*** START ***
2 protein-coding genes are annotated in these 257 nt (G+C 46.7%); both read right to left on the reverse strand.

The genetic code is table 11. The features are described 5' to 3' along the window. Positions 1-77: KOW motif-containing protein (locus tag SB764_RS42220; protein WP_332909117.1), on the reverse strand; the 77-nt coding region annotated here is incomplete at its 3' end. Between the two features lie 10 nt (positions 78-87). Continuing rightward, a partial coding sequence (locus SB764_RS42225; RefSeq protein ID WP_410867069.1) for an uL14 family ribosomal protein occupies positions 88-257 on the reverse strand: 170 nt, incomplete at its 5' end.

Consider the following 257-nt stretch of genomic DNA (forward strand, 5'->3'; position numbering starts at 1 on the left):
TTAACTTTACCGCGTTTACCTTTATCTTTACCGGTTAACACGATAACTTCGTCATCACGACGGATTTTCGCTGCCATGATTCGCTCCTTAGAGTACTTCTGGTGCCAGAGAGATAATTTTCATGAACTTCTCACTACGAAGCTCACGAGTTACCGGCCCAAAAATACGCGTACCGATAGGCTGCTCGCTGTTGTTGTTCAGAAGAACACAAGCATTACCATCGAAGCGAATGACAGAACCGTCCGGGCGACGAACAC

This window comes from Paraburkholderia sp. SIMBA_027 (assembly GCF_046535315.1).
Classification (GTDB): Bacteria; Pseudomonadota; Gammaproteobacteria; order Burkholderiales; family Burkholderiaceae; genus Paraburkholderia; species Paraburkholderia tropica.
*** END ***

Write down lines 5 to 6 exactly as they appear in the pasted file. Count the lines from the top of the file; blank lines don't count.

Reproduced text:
This window comes from Paraburkholderia sp. SIMBA_027 (assembly GCF_046535315.1).
Classification (GTDB): Bacteria; Pseudomonadota; Gammaproteobacteria; order Burkholderiales; family Burkholderiaceae; genus Paraburkholderia; species Paraburkholderia tropica.